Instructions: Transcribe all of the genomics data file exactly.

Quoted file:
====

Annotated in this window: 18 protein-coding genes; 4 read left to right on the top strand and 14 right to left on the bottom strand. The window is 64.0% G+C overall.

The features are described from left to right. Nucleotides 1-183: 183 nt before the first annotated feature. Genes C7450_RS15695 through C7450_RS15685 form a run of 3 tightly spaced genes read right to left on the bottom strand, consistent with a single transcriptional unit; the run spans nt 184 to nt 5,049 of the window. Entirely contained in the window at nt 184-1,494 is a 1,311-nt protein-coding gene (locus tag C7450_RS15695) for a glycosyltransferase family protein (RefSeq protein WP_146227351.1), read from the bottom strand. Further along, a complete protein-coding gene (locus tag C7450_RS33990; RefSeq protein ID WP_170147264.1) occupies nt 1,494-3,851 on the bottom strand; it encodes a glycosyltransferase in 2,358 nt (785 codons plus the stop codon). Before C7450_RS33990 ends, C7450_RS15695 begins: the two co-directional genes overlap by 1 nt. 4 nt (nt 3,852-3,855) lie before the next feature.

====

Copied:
Annotated in this window: 18 protein-coding genes; 4 read left to right on the top strand and 14 right to left on the bottom strand. The window is 64.0% G+C overall.

The features are described from left to right. Nucleotides 1-183: 183 nt before the first annotated feature. Genes C7450_RS15695 through C7450_RS15685 form a run of 3 tightly spaced genes read right to left on the bottom strand, consistent with a single transcriptional unit; the run spans nt 184 to nt 5,049 of the window. Entirely contained in the window at nt 184-1,494 is a 1,311-nt protein-coding gene (locus tag C7450_RS15695) for a glycosyltransferase family protein (RefSeq protein WP_146227351.1), read from the bottom strand. Further along, a complete protein-coding gene (locus tag C7450_RS33990; RefSeq protein ID WP_170147264.1) occupies nt 1,494-3,851 on the bottom strand; it encodes a glycosyltransferase in 2,358 nt (785 codons plus the stop codon). Before C7450_RS33990 ends, C7450_RS15695 begins: the two co-directional genes overlap by 1 nt. 4 nt (nt 3,852-3,855) lie before the next feature.